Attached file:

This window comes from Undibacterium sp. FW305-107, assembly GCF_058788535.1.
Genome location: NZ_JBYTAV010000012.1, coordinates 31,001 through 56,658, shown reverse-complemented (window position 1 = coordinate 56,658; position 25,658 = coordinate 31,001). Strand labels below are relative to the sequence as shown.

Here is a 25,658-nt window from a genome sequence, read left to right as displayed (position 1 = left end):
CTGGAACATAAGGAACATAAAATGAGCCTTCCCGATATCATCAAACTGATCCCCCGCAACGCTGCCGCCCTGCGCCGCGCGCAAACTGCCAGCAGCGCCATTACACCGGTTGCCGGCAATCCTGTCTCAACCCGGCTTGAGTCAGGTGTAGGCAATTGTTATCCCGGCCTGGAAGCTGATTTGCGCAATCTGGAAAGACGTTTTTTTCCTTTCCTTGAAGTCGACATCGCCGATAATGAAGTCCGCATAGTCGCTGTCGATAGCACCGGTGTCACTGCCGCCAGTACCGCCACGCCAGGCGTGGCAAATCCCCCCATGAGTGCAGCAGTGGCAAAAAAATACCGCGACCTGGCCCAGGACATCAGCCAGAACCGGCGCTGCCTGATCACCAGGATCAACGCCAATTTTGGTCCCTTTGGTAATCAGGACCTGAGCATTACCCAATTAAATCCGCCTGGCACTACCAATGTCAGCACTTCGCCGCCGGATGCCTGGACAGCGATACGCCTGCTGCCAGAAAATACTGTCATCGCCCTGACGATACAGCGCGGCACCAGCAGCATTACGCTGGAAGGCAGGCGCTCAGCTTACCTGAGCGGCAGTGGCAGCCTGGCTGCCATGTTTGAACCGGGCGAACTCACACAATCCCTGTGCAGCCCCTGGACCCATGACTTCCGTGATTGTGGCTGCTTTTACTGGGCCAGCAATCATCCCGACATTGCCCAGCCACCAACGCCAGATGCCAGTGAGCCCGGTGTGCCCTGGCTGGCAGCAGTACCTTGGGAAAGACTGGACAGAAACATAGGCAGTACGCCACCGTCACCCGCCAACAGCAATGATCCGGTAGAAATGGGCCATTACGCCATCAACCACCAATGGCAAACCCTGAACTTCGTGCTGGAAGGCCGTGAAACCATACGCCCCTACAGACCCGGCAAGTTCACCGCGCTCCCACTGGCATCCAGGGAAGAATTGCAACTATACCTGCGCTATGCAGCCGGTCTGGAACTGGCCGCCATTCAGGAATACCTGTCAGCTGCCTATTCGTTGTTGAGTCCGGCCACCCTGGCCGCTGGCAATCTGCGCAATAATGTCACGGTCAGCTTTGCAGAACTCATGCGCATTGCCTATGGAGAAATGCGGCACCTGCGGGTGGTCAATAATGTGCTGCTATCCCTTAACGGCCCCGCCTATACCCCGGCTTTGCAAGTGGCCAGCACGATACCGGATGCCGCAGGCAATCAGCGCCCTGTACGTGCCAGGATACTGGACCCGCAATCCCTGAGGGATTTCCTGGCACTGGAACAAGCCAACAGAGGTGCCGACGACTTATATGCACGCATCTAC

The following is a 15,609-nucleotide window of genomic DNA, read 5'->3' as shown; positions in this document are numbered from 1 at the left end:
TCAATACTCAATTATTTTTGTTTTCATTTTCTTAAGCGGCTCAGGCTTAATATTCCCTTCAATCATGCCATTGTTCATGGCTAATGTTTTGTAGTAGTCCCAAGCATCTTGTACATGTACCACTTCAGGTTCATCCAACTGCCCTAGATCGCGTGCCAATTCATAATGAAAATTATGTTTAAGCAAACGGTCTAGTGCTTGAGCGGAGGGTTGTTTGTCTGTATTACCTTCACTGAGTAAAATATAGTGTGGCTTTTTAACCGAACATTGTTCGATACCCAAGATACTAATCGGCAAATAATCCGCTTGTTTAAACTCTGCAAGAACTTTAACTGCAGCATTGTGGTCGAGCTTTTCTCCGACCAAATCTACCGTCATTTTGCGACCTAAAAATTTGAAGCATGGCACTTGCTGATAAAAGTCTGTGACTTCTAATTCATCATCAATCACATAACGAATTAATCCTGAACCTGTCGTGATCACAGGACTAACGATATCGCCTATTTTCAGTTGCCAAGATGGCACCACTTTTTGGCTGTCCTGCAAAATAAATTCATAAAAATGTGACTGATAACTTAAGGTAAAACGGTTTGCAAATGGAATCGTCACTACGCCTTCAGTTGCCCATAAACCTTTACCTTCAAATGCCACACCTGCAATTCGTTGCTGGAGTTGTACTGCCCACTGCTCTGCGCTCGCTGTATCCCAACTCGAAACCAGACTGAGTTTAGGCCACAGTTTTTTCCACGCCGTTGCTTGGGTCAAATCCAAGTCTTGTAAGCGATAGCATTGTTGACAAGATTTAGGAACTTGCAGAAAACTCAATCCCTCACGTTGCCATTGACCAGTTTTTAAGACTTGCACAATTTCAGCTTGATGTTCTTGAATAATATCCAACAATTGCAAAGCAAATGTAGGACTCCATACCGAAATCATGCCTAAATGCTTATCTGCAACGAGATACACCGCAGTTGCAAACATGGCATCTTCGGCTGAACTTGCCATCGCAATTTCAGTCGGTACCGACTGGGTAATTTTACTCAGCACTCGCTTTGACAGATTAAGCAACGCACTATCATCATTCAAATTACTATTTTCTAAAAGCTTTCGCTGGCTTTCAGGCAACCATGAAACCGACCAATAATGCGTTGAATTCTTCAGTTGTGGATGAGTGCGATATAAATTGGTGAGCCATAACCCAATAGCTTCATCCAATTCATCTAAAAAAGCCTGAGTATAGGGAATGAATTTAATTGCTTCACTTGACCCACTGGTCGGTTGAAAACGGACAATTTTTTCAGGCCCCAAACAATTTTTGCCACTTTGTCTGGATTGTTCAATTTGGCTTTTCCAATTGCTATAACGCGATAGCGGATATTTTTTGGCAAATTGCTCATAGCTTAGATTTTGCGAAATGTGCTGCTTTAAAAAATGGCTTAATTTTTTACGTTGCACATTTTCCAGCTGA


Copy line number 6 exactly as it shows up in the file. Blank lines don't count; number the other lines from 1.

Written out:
TCAATACTCAATTATTTTTGTTTTCATTTTCTTAAGCGGCTCAGGCTTAATATTCCCTTCAATCATGCCATTGTTCATGGCTAATGTTTTGTAGTAGTCCCAAGCATCTTGTACATGTACCACTTCAGGTTCATCCAACTGCCCTAGATCGCGTGCCAATTCATAATGAAAATTATGTTTAAGCAAACGGTCTAGTGCTTGAGCGGAGGGTTGTTTGTCTGTATTACCTTCACTGAGTAAAATATAGTGTGGCTTTTTAACCGAACATTGTTCGATACCCAAGATACTAATCGGCAAATAATCCGCTTGTTTAAACTCTGCAAGAACTTTAACTGCAGCATTGTGGTCGAGCTTTTCTCCGACCAAATCTACCGTCATTTTGCGACCTAAAAATTTGAAGCATGGCACTTGCTGATAAAAGTCTGTGACTTCTAATTCATCATCAATCACATAACGAATTAATCCTGAACCTGTCGTGATCACAGGACTAACGATATCGCCTATTTTCAGTTGCCAAGATGGCACCACTTTTTGGCTGTCCTGCAAAATAAATTCATAAAAATGTGACTGATAACTTAAGGTAAAACGGTTTGCAAATGGAATCGTCACTACGCCTTCAGTTGCCCATAAACCTTTACCTTCAAATGCCACACCTGCAATTCGTTGCTGGAGTTGTACTGCCCACTGCTCTGCGCTCGCTGTATCCCAACTCGAAACCAGACTGAGTTTAGGCCACAGTTTTTTCCACGCCGTTGCTTGGGTCAAATCCAAGTCTTGTAAGCGATAGCATTGTTGACAAGATTTAGGAACTTGCAGAAAACTCAATCCCTCACGTTGCCATTGACCAGTTTTTAAGACTTGCACAATTTCAGCTTGATGTTCTTGAATAATATCCAACAATTGCAAAGCAAATGTAGGACTCCATACCGAAATCATGCCTAAATGCTTATCTGCAACGAGATACACCGCAGTTGCAAACATGGCATCTTCGGCTGAACTTGCCATCGCAATTTCAGTCGGTACCGACTGGGTAATTTTACTCAGCACTCGCTTTGACAGATTAAGCAACGCACTATCATCATTCAAATTACTATTTTCTAAAAGCTTTCGCTGGCTTTCAGGCAACCATGAAACCGACCAATAATGCGTTGAATTCTTCAGTTGTGGATGAGTGCGATATAAATTGGTGAGCCATAACCCAATAGCTTCATCCAATTCATCTAAAAAAGCCTGAGTATAGGGAATGAATTTAATTGCTTCACTTGACCCACTGGTCGGTTGAAAACGGACAATTTTTTCAGGCCCCAAACAATTTTTGCCACTTTGTCTGGATTGTTCAATTTGGCTTTTCCAATTGCTATAACGCGATAGCGGATATTTTTTGGCAAATTGCTCATAGCTTAGATTTTGCGAAATGTGCTGCTTTAAAAAATGGCTTAATTTTTTACGTTGCACATTTTCCAGCTGA